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My question is about the theory of complexity, but let me first explain my motivation, which comes from number theory or more precisely from trying to understand a question/conjecture of Serre and a remark he made about it. Yesterday at Harvard, Jean-Pierre Serre gave a wonderful colloquium on "Variation with $p$ of the number of solutions mod $p$ of a system of polynomial equations". There was many things in it, most of them I knew (but beautifully explained nevertheless), but some lines of thought seemed completely new (and at least they surely where for me):

Let $P(X)$ be a fixed non-zero polynomial in $\mathbb{Z}[X]$. Let us denote by $N(p)$ the number of solution of $P(X) \equiv 0 \pmod{p}$. Serre noticed that there was a very simple, efficient and old algorithm, already present in a paper by Galois and probably older (since Galois refers to it as well-known), to compute $N(p)$ for big values of $p$: compute by Euclid's method the gcd of $X^p-X$ and $P(X)$ in $\mathbb{Z}/p\mathbb{Z}[X]$. The degree of this polynomial is the number of solutions $N(p)$. The algorithm, Serre said, runs in $O(\log(p)^{2+\epsilon})$.

Now if it happens that all roots of $P(X)$ are in a cyclotomic fields (for example, a quadratic polynomial) then $N(p)$ is determined by some congruences, that is there is an $m$ such that $N(p)$ depends only on $p \pmod{m}$ (For $P$ quadratic, it is just the quadratic reciprocity law), and in this case, determining $N(p)$ can be made in $O(\log p)$ steps obviously.

Serre asked (or conjectured, I don't remember for sure the term he used) if conversely, the existence of an algorihhm in linear time $O(\log p)$ to compute $N(p)$ would imply that all roots of $P$ are in a cyclotomic field.

After that he made a remark that I didn't fully understand, that he had asked some friends that were specialists of complexity theory and and that they told him there were not theorem proving statement like "for a given problem, there is no algorithm solving it in linear time", but I am not sure if this was really that, nor if he was talking only of this specific problem or of all computable problems.

Well, my question just aims to understand Serre's remark

Do we know of a computable question (with answer yes or no) depending of a parameter $n$ such that the answer can be given in $O((\log n)^r)$ steps but provably not in $O((\log n)^s)$, where $1 \leq s < r$ are real numbers? If yes, how do we do that? If no, are there conjecture that for some problem it is not possible?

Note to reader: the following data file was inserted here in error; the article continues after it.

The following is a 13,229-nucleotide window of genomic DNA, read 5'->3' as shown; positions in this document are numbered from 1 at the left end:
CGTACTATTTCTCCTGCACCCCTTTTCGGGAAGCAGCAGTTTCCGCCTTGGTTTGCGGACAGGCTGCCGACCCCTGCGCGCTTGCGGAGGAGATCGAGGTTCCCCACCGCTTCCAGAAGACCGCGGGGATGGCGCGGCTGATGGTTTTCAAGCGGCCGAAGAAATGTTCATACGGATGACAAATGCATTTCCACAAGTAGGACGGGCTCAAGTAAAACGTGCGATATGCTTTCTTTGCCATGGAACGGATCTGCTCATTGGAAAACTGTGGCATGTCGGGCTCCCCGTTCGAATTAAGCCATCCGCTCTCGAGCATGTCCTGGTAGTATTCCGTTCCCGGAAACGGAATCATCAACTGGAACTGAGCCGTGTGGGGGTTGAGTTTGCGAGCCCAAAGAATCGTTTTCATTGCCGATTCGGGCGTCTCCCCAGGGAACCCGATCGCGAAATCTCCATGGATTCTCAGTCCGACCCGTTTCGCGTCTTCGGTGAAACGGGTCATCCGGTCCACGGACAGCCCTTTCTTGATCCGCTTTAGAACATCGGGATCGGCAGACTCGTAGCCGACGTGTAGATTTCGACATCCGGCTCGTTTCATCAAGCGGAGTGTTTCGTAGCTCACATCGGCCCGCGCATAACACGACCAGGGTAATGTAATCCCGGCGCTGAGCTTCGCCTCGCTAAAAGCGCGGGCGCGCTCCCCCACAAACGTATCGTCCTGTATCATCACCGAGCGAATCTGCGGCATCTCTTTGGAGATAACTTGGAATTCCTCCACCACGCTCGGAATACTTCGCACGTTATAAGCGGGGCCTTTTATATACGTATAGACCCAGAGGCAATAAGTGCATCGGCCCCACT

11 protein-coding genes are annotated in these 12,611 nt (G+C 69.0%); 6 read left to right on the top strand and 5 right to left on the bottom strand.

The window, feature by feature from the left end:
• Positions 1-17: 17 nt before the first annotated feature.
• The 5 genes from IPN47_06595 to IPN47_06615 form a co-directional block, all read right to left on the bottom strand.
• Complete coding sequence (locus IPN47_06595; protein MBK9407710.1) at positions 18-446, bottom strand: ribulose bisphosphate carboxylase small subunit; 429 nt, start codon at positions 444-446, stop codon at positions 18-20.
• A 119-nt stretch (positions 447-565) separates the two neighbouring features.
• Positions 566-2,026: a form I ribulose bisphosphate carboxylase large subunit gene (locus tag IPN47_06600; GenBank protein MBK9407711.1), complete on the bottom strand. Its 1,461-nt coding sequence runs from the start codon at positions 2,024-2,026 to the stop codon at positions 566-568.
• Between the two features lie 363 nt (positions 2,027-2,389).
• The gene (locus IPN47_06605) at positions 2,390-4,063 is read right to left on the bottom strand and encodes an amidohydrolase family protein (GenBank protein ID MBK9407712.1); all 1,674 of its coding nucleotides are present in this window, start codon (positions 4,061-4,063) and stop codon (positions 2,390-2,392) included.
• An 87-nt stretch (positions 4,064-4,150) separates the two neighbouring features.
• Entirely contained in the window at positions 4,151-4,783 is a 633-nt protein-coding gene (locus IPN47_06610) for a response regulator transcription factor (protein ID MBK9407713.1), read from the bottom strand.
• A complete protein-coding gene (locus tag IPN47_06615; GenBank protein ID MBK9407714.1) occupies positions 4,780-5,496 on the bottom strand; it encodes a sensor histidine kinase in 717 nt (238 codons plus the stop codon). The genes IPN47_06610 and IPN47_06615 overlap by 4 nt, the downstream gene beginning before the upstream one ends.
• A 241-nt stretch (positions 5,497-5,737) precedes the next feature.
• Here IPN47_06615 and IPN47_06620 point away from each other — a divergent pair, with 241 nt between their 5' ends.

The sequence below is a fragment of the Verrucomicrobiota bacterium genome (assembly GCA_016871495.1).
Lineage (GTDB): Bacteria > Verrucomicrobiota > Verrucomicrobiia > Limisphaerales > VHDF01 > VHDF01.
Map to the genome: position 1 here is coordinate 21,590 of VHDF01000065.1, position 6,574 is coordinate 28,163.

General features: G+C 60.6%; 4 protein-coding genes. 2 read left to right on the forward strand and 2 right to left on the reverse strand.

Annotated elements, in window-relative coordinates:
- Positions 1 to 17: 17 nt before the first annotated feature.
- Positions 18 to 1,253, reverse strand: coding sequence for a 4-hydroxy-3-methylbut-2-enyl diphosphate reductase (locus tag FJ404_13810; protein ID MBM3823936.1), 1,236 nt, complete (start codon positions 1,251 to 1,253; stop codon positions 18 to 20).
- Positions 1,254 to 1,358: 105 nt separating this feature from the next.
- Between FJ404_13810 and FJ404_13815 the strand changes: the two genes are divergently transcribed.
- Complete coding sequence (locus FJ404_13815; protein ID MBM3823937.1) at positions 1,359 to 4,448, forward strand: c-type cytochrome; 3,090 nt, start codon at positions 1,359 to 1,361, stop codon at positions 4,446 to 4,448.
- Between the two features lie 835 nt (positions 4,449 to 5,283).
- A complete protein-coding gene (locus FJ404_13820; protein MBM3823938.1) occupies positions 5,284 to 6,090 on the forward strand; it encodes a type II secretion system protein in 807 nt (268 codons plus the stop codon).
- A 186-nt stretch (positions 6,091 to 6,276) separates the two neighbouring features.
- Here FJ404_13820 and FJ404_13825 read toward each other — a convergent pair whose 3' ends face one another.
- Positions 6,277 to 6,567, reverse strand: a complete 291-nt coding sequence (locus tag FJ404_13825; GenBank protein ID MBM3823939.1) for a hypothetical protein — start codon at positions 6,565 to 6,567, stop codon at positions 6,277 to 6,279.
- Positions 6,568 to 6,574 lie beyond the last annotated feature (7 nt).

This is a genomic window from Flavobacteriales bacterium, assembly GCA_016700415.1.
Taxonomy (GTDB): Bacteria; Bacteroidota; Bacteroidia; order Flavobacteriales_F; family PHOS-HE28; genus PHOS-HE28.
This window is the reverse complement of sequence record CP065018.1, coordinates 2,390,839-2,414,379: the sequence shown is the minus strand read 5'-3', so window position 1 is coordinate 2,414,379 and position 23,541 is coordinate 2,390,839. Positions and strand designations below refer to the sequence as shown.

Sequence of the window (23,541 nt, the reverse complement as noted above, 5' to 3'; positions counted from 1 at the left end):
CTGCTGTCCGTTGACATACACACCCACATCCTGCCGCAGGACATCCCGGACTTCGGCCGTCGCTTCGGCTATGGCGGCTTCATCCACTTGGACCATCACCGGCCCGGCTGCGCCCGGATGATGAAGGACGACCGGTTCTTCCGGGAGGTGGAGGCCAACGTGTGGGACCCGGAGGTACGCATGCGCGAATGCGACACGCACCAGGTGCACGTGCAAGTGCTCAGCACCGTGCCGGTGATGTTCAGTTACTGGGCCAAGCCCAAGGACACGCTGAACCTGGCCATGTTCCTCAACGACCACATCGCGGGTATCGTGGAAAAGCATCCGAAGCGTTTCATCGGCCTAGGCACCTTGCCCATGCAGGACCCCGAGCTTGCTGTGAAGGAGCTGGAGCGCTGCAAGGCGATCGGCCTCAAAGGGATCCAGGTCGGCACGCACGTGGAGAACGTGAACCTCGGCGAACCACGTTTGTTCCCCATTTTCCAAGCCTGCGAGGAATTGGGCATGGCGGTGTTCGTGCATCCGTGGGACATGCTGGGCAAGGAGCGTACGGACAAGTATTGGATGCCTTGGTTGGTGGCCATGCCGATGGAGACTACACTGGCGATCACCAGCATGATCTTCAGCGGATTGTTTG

(Remark:the answer to the question of Serre is a natural integer, not yes or no, but since this integer is less than the degree of $P$, obviously it can be transformed into a finite set of "yes or no" questions).

I am an absolute beginner in complexity theory. I made some research on the web this morning and yesterday, but I didn't find an answer or anything close. My question may be very basic and a reference to a text discussing this kind of questions would be a perfectly nice answer.

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Yes, if $1\le r< s$, there exists a set of integers computable in time $O((\log x)^s)$, but not in time $O((\log x)^r)$, where $x$ is the input number written in binary. This is an instance of the time hierarchy theorem. However, the only known such problems are obtained by diagonalization. There is no known natural problem (say, from number theory or combinatorics) that would be computable in polynomial time, but provably required more than linear time.

You can find a discussion of the time hierarchy theorem in any textbook on complexity theory. Two are mentioned in the Wikipedia article, another popular one is by Arora and Barak.

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I should also stress that the “no natural problems” bit assumes a reasonable computation model. There are problems known to require super-linear time in some artificially restricted models: for example, recognition of palindromes on a single-tape Turing machines needs at least quadratic time (which is also sufficient), however it can be done in linear time using an auxiliary tape. –  Emil Jeřábek Sep 23 '11 at 17:32
    
Thanks Emil. That's exactly what I wanted to know. So I presume that answering Serre's question is hopeless in the current state of knowledge in complexity theory. Too bad... I liked that question a lot. –  Joël Sep 24 '11 at 2:09
    
Also, the question itself assumes a reasonable computation model. For example, machines with an oracle containing $N(p)$ information for all primes $p$ will do much better on this particular problem, but will still polynomial-time compute the same things that a plain machine would. –  François G. Dorais Sep 24 '11 at 2:12

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